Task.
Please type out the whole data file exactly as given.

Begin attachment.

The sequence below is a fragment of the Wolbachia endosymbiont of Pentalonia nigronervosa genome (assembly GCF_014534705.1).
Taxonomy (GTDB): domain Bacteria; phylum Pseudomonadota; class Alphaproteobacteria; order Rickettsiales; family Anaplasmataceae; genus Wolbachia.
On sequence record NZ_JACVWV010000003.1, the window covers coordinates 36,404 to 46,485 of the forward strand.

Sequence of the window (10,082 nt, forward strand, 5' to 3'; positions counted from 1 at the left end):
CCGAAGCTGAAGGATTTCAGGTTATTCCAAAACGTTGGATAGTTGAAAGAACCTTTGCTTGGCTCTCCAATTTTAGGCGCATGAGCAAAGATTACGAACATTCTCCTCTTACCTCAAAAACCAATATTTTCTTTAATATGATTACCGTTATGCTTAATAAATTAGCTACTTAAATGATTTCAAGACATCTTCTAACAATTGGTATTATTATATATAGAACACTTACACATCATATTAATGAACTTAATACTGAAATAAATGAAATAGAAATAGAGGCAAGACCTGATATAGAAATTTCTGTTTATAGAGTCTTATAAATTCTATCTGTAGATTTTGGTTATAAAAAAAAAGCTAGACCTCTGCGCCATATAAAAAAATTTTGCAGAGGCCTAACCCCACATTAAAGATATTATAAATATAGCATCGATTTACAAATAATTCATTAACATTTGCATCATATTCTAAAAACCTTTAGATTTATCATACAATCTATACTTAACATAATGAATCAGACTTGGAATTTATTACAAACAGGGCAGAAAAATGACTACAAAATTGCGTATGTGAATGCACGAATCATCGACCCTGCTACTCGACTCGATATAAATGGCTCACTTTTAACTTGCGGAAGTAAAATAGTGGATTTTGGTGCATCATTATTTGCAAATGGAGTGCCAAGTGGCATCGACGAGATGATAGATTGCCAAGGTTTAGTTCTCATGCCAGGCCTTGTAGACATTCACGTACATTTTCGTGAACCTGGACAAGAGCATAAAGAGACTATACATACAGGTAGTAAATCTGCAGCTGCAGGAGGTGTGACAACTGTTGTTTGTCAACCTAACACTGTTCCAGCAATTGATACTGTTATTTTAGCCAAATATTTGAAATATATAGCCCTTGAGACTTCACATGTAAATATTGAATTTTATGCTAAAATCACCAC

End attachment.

The sequence below is a fragment of the Wolbachia endosymbiont of Pentalonia nigronervosa genome (assembly GCF_014534705.1).
Taxonomy (GTDB): domain Bacteria; phylum Pseudomonadota; class Alphaproteobacteria; order Rickettsiales; family Anaplasmataceae; genus Wolbachia.
On sequence record NZ_JACVWV010000003.1, the window covers coordinates 36,404 to 46,485 of the forward strand.

Sequence of the window (10,082 nt, forward strand, 5' to 3'; positions counted from 1 at the left end):
CCGAAGCTGAAGGATTTCAGGTTATTCCAAAACGTTGGATAGTTGAAAGAACCTTTGCTTGGCTCTCCAATTTTAGGCGCATGAGCAAAGATTACGAACATTCTCCTCTTACCTCAAAAACCAATATTTTCTTTAATATGATTACCGTTATGCTTAATAAATTAGCTACTTAAATGATTTCAAGACATCTTCTAACAATTGGTATTATTATATATAGAACACTTACACATCATATTAATGAACTTAATACTGAAATAAATGAAATAGAAATAGAGGCAAGACCTGATATAGAAATTTCTGTTTATAGAGTCTTATAAATTCTATCTGTAGATTTTGGTTATAAAAAAAAAGCTAGACCTCTGCGCCATATAAAAAAATTTTGCAGAGGCCTAACCCCACATTAAAGATATTATAAATATAGCATCGATTTACAAATAATTCATTAACATTTGCATCATATTCTAAAAACCTTTAGATTTATCATACAATCTATACTTAACATAATGAATCAGACTTGGAATTTATTACAAACAGGGCAGAAAAATGACTACAAAATTGCGTATGTGAATGCACGAATCATCGACCCTGCTACTCGACTCGATATAAATGGCTCACTTTTAACTTGCGGAAGTAAAATAGTGGATTTTGGTGCATCATTATTTGCAAATGGAGTGCCAAGTGGCATCGACGAGATGATAGATTGCCAAGGTTTAGTTCTCATGCCAGGCCTTGTAGACATTCACGTACATTTTCGTGAACCTGGACAAGAGCATAAAGAGACTATACATACAGGTAGTAAATCTGCAGCTGCAGGAGGTGTGACAACTGTTGTTTGTCAACCTAACACTGTTCCAGCAATTGATACTGTTATTTTAGCCAAATATTTGAAATATATAGCCCTTGAGACTTCACATGTAAATATTGAATTTTATGCTAAAATCACCAC